(May 22, 2015) It’s a little odd that two significant and often overlooked holidays fall together on this long weekend when a lot of people are away. Memorial Day and Pentecost share a few sad things in common. If we stopped and asked the average person at the Mall what the meaning of Memorial Day is about, most of them would tell us that it marks the official beginning of summer. If we questioned the average churchgoer off the cuff as to the significance of Pentecost, if they’re honest, a good number of people would respond, “I have no idea.”
I said this was sad, and it is. For it signifies the loss of a sense of tradition, both nationally and faith-wise. When you lose your traditions, you also lose, bit by bit, your values and your identity as a people. We already know that commercialization of American national holidays has disconnected us to their original purpose – away from a link to our history and values as a nation, in favor of barbeques and discount sales. To be candid, the men and women who have given up their lives for us in the Armed Forces (that are the main purpose of Memorial Day) did so that we COULD have the freedom to enjoy ourselves. However, to totally lose sight of the reasons we have national holidays is to put our knowledge of where we’ve come from at great risk. And how very much at risk that knowledge already is! A recent Newsweek poll of 1000 Americans about history showed that, for some reason, we don’t feel very compelled to pay attention to our history. When NEWSWEEK recently asked these U.S. citizens to take America’s official citizenship test, 29 percent couldn’t name the vice president. Seventy-three percent couldn’t correctly say why we fought the Cold War. Forty-four percent were unable to define the Bill of Rights. And 6 percent couldn’t even circle Independence Day on a calendar.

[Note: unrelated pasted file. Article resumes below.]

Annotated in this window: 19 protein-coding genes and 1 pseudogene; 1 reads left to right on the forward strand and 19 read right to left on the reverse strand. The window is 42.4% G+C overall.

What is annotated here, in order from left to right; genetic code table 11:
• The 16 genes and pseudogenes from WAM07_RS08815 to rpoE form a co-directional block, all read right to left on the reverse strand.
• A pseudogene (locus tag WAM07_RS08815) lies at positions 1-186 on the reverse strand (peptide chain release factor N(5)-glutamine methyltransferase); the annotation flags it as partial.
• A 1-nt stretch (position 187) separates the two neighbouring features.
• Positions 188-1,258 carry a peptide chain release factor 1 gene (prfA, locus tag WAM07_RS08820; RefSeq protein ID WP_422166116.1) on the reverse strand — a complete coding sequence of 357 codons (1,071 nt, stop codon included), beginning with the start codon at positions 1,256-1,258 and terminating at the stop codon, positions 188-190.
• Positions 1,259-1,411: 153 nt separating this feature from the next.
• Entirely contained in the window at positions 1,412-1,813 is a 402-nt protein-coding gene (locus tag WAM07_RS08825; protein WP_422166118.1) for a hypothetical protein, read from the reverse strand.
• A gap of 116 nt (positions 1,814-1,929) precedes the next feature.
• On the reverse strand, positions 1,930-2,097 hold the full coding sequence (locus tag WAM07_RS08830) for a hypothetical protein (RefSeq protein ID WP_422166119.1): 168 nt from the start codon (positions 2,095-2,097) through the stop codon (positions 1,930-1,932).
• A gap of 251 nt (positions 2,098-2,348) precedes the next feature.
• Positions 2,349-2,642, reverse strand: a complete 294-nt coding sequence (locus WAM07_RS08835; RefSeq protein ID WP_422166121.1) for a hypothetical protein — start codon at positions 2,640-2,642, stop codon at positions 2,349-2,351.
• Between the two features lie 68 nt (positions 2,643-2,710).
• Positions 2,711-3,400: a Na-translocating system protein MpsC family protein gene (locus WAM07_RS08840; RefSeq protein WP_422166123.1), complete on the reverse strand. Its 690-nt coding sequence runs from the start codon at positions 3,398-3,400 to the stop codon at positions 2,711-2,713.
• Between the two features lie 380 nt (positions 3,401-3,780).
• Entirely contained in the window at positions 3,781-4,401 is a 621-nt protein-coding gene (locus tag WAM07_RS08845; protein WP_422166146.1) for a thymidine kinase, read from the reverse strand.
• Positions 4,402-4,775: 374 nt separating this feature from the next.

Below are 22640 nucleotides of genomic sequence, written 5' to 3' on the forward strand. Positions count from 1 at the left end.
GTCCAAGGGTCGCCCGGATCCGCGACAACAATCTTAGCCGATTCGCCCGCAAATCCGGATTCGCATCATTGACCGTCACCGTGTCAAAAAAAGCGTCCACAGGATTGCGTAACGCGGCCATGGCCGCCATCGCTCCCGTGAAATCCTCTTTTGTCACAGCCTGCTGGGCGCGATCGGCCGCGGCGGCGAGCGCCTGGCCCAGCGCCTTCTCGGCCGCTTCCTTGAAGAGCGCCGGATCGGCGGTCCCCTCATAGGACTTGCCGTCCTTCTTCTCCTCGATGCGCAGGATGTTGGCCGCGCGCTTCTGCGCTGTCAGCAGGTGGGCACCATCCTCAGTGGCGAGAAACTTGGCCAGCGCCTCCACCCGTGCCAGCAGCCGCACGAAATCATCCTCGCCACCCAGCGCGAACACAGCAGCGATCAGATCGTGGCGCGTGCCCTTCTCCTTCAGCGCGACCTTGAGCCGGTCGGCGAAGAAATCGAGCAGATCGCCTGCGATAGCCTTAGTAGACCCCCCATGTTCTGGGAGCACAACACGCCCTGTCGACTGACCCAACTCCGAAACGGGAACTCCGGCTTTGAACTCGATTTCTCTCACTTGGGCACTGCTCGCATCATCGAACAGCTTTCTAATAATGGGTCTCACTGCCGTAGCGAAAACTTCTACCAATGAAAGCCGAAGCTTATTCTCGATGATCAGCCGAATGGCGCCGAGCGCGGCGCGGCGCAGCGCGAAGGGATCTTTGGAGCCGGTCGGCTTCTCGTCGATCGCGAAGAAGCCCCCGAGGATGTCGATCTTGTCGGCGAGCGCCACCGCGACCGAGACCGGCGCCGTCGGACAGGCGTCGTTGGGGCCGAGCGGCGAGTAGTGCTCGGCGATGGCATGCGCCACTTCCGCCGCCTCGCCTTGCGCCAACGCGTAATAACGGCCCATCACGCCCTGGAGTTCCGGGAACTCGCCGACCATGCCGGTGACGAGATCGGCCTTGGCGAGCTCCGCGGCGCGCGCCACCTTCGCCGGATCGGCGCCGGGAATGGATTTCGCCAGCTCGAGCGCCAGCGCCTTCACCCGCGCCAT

As far as Pentecost goes, it’s THE official birthday of the Church itself – with Christ having physically gone back to God the Creator, it’s the first time Christianity stepped forth, on its own. The only armor for the first believers against the powers of darkness was their own love and adherence to Jesus’s teachings, and the filling of the apostles with the Holy Spirit. We celebrate it to remind ourselves that we are the heirs of Christ, sons and daughters of God, and we are charged to keep alive God’s plan until Christ comes again. In our own church, after the red of Pentecost, the paraments (the linens on the Bible and pulpit) are changed to green, and will stay green until the first Sunday of Advent. That green color is the color of hope, which is what carries us throughout the year and throughout our lives. That’s why the Pentecost tradition counts.
What's so important about tradition?
Blogger Frank Sonnenberg astutely answered the question, “What’s so important about tradition?” He said, “Tradition contributes a sense of comfort and belonging. It brings families together and enables people to reconnect with friends. Tradition reinforces values such as freedom, faith, integrity, a good education, personal responsibility, a strong work ethic, and the value of being selfless. Tradition provides a forum to showcase role models and celebrate the things that really matter in life. Tradition offers a chance to say “thank you” for the contribution that someone has made.”
This coming weekend, I encourage you to make a place at your table to welcome tradition, and to learn that it’s not just about what we can get out of a holiday. It’s about what we can contribute to our own sense of belonging to one another.
– Pastor Pat Kriss